I always loved running into Johnny V.

Behind that engaging smile, he always had a story to tell. Some of the accounts would make the most worldly of men blush.

If I had life to start over, I’d want to be like Johnny V. He was always up and never complained. You got the feeling he knew the best was yet to come.

The reality was that there weren’t that many years ahead.

Many remember Johnny V. as the mayor of Gary for a year in the early 1960s when Mayor George Chacharis went to prison. When the office came up for election a year later, Johnny V. declined to seek a full term.

Although he was a welder and belonged to the Iron Workers union, Johnny V. would say he was a politician if you asked what he did for a living.

As much as anything, he was U.S. Rep. Pete Visclosky’s father. And who can forget Helen, who kept her husband and son in line before her passing.

I first met Johnny V. during Pete’s first run for Congress in 1984.

Many think Pete wouldn’t have won if Johnny V. hadn’t been there to call many of the shots.

When Pete got tired of beating the pavement and knocking on doors, Johnny V. kicked him in the butt and told him to keep knocking. And this was a guy who was on the cusp of 70.

For Pete, this race was a shot in the dark. He was a lightweight taking on incumbent Katie Hall, who had been picked by caucus after Adam Benjamin’s death, and brash Lake County Prosecutor Jack Crawford.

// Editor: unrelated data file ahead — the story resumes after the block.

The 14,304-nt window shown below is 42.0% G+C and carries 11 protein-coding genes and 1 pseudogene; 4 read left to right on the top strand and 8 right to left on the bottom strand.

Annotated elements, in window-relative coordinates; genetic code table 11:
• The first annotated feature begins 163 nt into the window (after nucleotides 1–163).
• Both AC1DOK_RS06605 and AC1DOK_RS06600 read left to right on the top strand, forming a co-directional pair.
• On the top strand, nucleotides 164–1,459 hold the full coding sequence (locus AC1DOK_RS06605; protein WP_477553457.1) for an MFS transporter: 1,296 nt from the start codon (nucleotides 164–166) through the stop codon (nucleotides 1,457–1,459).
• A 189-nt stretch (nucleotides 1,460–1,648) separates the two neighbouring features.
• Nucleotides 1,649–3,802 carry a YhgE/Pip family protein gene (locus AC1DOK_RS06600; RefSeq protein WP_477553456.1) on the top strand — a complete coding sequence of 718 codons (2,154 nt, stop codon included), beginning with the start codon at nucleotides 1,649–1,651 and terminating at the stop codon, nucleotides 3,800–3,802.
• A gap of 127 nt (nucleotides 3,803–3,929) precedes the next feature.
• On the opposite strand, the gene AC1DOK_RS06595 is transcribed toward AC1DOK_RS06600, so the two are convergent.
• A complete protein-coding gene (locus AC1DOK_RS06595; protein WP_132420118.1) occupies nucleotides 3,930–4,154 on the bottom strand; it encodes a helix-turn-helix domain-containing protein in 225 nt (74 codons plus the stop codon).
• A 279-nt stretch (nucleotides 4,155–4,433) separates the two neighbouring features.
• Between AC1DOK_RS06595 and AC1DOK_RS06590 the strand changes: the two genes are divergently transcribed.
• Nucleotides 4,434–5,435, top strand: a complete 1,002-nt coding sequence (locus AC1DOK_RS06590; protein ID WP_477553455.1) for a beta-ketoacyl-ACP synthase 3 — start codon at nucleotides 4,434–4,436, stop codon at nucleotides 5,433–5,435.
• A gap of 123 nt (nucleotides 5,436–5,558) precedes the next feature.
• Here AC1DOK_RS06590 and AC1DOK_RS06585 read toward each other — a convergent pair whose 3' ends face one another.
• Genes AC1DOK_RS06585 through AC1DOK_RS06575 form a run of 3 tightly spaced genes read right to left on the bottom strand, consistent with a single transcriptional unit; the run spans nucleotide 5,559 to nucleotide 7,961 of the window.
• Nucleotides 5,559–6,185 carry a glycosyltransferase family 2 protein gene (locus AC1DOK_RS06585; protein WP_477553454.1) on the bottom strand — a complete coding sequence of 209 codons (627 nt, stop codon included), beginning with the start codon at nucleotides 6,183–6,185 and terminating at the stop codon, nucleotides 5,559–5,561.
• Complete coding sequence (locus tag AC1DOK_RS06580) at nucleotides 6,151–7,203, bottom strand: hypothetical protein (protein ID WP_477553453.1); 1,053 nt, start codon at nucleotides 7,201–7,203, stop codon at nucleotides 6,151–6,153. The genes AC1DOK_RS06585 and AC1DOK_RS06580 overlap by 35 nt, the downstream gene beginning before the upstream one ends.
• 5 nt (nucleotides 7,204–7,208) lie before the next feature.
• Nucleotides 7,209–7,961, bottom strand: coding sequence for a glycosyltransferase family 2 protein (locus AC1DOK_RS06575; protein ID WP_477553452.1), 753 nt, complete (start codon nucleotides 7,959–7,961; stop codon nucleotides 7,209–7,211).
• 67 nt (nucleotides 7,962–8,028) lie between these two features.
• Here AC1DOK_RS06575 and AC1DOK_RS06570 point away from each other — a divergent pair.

Johnny V. had a knack for politics — not something you could learn. I guess it’s something you feel.

Shortly after the election, I asked Johnny V. at what point he thought Pete was going to be a winner.

He didn’t even have to think about it. He said it was during a parade in Hammond a couple weeks before the primary. He said he knew his son was going to be a winner because of the way people were reaching out to touch him along the parade route. Johnny V. kept tabs on Pete in the many elections that followed.

When he had reached 90 or so, Pete was driving Johnny V. to a restaurant, and dad gave his son hell because scores of candidates had political signs up but not Pete. It didn’t matter, Johnny V. said, that Pete was unopposed in the primary.

Johnny V. passed on to the great political heaven a week ago. I suspect he’s telling more stories and waging another campaign.

If anyone deserved to live to 101, it was Johnny V.

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Rich James has been writing about state and local government and politics for more than 30 years. Email him at rjamescolumns@gmail.com. The opinions are the writer’s.